Since the improved fiber optics calibration device 10 of the present invention may be readily produced and integrated as original equipment or retrofit kits into existing laser surgery systems and other systems wherein it is necessary or desirable to accurately calibrate a fiber optic conductor in order to compensate for losses therein, it is expected that it will be readily accepted in the industry. For these and other reasons, it is expected that the utility and industrial applicability of the invention will be both significant in scope and long-lasting in duration.

All of the above are only some of the examples of available embodiments of the present invention. Those skilled in the art will readily observe that numerous other modifications and alterations may be made without departing from the spirit and scope of the invention. Accordingly, the above disclosure is not intended as limiting and the appended claims are to be interpreted as encompassing the entire scope of the invention.

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Referenced by
Citing PatentFiling datePublication dateApplicantTitle
US6226541 *Dec 17, 1997May 1, 2001Spectrx, Inc.Apparatus and method for calibrating measurement systems
US6303917 *May 14, 1999Oct 16, 2001Ultratech Stepper, Inc.Radiant energy monitoring apparatuses including a calibration operation and related methods
US6554824Dec 15, 2000Apr 29, 2003LaserscopeMethods for laser treatment of soft tissue
US6775315Jun 8, 2001Aug 10, 2004Scott Allen NieldApparatus and method of directing a laser beam to a thermally managed beam dump in a laser system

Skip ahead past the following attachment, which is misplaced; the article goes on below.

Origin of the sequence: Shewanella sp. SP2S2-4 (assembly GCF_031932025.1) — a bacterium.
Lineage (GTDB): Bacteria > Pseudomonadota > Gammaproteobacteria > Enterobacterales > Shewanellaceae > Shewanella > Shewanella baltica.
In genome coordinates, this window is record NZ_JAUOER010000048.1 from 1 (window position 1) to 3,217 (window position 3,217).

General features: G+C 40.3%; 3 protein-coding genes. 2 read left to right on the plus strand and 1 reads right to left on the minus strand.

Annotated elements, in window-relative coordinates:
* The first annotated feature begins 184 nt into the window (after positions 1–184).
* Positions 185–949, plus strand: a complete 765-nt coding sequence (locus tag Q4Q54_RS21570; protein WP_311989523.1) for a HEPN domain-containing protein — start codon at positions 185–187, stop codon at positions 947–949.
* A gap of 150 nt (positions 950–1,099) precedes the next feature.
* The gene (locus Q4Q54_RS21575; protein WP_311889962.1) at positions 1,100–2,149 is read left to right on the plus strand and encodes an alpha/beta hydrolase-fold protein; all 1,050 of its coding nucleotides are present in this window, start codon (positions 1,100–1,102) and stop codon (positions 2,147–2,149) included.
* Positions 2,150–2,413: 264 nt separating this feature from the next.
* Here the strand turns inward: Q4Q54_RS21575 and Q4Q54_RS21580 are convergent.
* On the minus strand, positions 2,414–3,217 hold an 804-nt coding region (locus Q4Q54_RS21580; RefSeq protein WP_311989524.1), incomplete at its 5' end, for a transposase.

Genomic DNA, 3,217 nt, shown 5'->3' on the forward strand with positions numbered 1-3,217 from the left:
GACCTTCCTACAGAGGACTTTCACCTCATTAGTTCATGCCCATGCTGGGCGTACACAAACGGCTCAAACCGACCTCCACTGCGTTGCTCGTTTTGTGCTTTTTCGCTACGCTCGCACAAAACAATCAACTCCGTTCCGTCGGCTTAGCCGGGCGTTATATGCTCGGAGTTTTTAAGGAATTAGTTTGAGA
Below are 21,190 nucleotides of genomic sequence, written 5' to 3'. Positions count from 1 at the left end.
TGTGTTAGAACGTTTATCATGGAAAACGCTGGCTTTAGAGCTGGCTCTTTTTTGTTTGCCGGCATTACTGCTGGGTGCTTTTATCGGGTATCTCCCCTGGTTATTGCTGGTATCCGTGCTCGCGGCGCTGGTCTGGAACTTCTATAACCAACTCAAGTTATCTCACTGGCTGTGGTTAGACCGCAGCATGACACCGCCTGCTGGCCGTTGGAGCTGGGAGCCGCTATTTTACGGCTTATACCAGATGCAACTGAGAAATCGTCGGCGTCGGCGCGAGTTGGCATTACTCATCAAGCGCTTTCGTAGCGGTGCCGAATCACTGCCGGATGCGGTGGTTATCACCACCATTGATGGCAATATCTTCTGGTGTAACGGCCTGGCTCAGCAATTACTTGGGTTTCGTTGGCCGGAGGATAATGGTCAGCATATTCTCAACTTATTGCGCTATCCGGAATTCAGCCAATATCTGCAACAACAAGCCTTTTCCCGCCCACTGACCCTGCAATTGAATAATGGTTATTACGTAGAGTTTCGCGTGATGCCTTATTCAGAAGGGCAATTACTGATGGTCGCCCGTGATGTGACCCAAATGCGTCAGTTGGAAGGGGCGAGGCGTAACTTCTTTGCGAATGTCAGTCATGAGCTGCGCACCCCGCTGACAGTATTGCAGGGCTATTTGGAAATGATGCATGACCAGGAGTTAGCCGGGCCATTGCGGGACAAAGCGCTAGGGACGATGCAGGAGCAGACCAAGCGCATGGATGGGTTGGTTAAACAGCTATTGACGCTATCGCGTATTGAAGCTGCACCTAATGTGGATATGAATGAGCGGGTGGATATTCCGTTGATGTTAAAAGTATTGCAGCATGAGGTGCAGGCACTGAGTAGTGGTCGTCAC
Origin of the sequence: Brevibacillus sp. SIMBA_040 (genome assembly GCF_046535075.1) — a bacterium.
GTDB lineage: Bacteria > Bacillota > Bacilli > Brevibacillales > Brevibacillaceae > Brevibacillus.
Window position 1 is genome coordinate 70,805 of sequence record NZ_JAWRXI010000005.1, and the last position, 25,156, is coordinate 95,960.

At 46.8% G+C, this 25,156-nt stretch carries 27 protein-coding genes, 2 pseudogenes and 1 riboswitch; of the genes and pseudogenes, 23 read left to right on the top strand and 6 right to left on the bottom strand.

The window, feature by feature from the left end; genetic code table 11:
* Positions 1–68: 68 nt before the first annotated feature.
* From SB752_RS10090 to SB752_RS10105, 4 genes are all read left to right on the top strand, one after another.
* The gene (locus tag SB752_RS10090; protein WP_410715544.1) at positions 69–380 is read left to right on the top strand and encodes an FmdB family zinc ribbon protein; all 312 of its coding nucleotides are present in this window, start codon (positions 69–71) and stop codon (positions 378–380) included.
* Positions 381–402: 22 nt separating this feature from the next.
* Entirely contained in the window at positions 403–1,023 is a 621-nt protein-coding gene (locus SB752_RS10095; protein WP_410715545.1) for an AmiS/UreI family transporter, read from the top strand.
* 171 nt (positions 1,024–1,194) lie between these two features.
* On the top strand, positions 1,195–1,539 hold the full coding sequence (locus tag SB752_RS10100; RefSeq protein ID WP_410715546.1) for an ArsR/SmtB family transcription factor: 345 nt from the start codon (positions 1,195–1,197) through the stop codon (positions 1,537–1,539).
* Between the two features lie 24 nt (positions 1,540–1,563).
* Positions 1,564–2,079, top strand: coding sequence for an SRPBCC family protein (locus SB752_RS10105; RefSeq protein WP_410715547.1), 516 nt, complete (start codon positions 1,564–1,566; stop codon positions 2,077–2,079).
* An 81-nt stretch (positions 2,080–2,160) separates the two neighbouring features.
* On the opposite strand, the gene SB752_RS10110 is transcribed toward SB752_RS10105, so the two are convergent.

US6796710Jul 16, 2001Sep 28, 2004Ethicon Endo-Surgery, Inc.System and method of measuring and controlling temperature of optical fiber tip in a laser system
US6986764Oct 23, 2002Jan 17, 2006LaserscopeMethod and system for photoselective vaporization of the prostate, and other tissue
US7005623May 15, 2003Feb 28, 2006Ceramoptec Industries, Inc.Autocalibrating medical diode laser system
US7063694Feb 21, 2003Jun 20, 2006LaserscopeMethod and system for photoselective vaporization for gynecological treatments
US7081614 *May 21, 2004Jul 25, 2006Raytheon CompanyOptical sensor system with built-in optical test capability
US7144154Aug 28, 2003Dec 5, 2006Ethicon Endo-Surgery, Inc.System and method of measuring and controlling temperature of optical fiber tip in a laser system
US7671327Apr 22, 2008Mar 2, 2010Candela CorporationSelf calibrating irradiation system
US7895011Dec 17, 2008Feb 22, 2011Bausch & Lomb IncorporatedMethod and apparatus for performing remote calibration verification
US8419718May 15, 2008Apr 16, 2013Ams Research CorporationLaser handle and fiber guard
CN102256535BDec 17, 2009Aug 6, 2014博士伦公司用于执行远程校准验证的方法和装置
WO2006125280A1 *May 29, 2006Nov 30, 2006Caiado De Castro Neto JarbasSystem and method for laser calibration
WO2010071796A1 *Dec 17, 2009Jun 24, 2010Bausch & Lomb IncorporatedMethod and apparatus for performing remote calibration verification
Classifications
U.S. Classification250/205, 250/227.11, 606/2
International ClassificationA61B17/00, A61B18/20, G01J1/42
Cooperative ClassificationG01J1/4257, A61B2017/00725, A61B18/20, A61B2018/00636
European ClassificationA61B18/20, G01J1/42L